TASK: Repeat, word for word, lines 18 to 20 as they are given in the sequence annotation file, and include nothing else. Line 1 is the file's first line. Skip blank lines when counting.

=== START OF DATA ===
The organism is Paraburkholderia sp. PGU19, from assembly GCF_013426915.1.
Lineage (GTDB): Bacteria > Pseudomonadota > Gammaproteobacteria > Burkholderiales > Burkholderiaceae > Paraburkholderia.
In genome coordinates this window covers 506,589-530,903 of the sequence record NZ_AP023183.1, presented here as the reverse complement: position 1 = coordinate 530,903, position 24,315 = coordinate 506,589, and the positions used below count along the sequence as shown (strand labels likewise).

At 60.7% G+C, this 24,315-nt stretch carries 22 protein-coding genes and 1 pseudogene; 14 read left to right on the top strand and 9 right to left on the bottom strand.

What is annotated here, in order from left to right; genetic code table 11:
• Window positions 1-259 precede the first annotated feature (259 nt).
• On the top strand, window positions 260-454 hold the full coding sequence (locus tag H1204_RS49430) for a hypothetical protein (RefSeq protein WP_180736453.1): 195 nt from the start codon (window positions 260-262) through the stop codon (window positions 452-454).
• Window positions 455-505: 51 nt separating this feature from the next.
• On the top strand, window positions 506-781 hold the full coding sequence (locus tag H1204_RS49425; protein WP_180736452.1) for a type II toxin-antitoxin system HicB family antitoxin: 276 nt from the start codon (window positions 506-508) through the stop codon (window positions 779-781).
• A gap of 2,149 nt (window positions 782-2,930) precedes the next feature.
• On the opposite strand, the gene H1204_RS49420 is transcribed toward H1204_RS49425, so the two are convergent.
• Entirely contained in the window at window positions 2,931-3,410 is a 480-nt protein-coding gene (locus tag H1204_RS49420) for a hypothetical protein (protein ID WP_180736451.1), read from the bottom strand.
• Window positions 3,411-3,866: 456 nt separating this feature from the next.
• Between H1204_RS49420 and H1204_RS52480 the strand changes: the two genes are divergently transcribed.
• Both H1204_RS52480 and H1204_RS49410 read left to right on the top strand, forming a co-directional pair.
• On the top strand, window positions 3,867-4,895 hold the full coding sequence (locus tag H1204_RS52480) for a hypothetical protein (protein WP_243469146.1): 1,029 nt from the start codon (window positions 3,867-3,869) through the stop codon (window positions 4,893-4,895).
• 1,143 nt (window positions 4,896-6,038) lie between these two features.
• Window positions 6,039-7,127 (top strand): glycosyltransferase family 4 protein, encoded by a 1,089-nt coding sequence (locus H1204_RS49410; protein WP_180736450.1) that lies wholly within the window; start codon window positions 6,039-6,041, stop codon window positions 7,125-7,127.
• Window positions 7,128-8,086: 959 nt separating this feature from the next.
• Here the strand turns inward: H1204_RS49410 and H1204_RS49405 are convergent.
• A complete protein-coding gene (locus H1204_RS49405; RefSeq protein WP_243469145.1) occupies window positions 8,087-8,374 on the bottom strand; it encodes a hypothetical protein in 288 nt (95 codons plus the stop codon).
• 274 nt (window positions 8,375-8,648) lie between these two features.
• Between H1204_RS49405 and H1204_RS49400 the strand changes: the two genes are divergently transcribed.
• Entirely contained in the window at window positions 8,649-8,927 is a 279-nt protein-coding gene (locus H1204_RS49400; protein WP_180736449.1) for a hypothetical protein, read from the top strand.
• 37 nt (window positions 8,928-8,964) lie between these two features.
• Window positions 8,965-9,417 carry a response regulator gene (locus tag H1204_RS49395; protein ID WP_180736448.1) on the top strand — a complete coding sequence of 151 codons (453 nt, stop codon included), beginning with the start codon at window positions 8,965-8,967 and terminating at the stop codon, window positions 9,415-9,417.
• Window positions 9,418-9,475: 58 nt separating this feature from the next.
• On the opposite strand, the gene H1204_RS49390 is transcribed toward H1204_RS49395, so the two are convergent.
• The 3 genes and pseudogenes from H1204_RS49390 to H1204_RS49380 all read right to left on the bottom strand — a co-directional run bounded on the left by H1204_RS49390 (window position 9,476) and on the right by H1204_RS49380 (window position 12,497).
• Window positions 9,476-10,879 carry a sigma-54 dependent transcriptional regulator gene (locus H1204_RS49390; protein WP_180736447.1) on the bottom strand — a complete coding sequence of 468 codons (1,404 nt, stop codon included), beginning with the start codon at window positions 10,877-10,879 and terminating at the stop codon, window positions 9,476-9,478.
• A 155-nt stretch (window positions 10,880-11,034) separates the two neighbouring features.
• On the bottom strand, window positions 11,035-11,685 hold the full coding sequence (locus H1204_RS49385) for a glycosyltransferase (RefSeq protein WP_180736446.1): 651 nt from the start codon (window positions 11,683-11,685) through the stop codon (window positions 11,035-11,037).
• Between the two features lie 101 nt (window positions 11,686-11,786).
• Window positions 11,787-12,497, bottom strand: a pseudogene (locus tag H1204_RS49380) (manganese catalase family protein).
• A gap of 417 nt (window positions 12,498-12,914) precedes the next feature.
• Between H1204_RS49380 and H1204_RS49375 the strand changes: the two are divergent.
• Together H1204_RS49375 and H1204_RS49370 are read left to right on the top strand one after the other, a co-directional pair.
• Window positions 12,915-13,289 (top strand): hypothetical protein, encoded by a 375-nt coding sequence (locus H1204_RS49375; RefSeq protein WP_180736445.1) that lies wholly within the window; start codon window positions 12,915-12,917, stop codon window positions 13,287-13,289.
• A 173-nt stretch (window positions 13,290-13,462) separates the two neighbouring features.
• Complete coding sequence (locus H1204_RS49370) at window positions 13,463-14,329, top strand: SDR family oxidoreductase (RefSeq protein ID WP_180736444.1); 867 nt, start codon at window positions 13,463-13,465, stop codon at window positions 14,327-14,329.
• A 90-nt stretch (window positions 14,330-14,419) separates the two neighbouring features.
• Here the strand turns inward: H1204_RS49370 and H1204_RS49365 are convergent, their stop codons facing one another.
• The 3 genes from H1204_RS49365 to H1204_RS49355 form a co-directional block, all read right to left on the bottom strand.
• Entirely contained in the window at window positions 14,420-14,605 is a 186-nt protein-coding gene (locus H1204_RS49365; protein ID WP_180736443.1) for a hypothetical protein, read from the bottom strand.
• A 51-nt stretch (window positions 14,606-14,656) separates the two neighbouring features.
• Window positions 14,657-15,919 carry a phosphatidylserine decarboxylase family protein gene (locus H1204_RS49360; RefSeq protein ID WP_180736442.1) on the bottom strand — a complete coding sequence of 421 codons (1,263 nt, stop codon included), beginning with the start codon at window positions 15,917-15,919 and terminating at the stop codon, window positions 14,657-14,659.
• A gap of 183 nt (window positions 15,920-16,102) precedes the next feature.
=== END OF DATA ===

• Window positions 6,039-7,127 (top strand): glycosyltransferase family 4 protein, encoded by a 1,089-nt coding sequence (locus H1204_RS49410; protein WP_180736450.1) that lies wholly within the window; start codon window positions 6,039-6,041, stop codon window positions 7,125-7,127.
• Window positions 7,128-8,086: 959 nt separating this feature from the next.
• Here the strand turns inward: H1204_RS49410 and H1204_RS49405 are convergent.